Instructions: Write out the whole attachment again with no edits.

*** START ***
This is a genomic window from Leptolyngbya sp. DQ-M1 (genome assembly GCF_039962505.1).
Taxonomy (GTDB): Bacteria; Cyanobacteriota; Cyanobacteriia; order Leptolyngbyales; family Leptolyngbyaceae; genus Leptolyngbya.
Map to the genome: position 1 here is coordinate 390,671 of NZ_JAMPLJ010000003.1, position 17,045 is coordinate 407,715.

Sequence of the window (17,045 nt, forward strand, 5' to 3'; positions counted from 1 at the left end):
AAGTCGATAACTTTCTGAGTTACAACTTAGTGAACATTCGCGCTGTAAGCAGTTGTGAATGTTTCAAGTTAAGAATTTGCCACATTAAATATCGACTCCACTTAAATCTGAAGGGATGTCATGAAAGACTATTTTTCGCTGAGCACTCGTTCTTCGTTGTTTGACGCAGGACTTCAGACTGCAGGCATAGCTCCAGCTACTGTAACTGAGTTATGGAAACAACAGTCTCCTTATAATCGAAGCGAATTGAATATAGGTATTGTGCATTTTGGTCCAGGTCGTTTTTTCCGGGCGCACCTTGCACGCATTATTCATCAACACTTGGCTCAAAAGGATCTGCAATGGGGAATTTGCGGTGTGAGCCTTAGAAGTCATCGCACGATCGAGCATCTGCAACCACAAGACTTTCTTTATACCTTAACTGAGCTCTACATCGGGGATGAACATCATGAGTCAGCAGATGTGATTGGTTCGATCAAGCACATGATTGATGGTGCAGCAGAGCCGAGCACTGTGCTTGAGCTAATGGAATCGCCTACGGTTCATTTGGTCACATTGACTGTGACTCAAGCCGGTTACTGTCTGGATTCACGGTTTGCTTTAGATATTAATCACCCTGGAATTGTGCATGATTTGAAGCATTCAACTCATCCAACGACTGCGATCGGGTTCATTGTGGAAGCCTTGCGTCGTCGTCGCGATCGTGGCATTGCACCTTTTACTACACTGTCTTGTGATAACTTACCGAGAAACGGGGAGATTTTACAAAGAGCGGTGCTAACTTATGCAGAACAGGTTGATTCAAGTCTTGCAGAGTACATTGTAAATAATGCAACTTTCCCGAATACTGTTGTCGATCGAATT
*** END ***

This is a genomic window from Leptolyngbya sp. DQ-M1 (genome assembly GCF_039962505.1).
Taxonomy (GTDB): Bacteria; Cyanobacteriota; Cyanobacteriia; order Leptolyngbyales; family Leptolyngbyaceae; genus Leptolyngbya.
Map to the genome: position 1 here is coordinate 390,671 of NZ_JAMPLJ010000003.1, position 17,045 is coordinate 407,715.

Sequence of the window (17,045 nt, forward strand, 5' to 3'; positions counted from 1 at the left end):
AAGTCGATAACTTTCTGAGTTACAACTTAGTGAACATTCGCGCTGTAAGCAGTTGTGAATGTTTCAAGTTAAGAATTTGCCACATTAAATATCGACTCCACTTAAATCTGAAGGGATGTCATGAAAGACTATTTTTCGCTGAGCACTCGTTCTTCGTTGTTTGACGCAGGACTTCAGACTGCAGGCATAGCTCCAGCTACTGTAACTGAGTTATGGAAACAACAGTCTCCTTATAATCGAAGCGAATTGAATATAGGTATTGTGCATTTTGGTCCAGGTCGTTTTTTCCGGGCGCACCTTGCACGCATTATTCATCAACACTTGGCTCAAAAGGATCTGCAATGGGGAATTTGCGGTGTGAGCCTTAGAAGTCATCGCACGATCGAGCATCTGCAACCACAAGACTTTCTTTATACCTTAACTGAGCTCTACATCGGGGATGAACATCATGAGTCAGCAGATGTGATTGGTTCGATCAAGCACATGATTGATGGTGCAGCAGAGCCGAGCACTGTGCTTGAGCTAATGGAATCGCCTACGGTTCATTTGGTCACATTGACTGTGACTCAAGCCGGTTACTGTCTGGATTCACGGTTTGCTTTAGATATTAATCACCCTGGAATTGTGCATGATTTGAAGCATTCAACTCATCCAACGACTGCGATCGGGTTCATTGTGGAAGCCTTGCGTCGTCGTCGCGATCGTGGCATTGCACCTTTTACTACACTGTCTTGTGATAACTTACCGAGAAACGGGGAGATTTTACAAAGAGCGGTGCTAACTTATGCAGAACAGGTTGATTCAAGTCTTGCAGAGTACATTGTAAATAATGCAACTTTCCCGAATACTGTTGTCGATCGAATT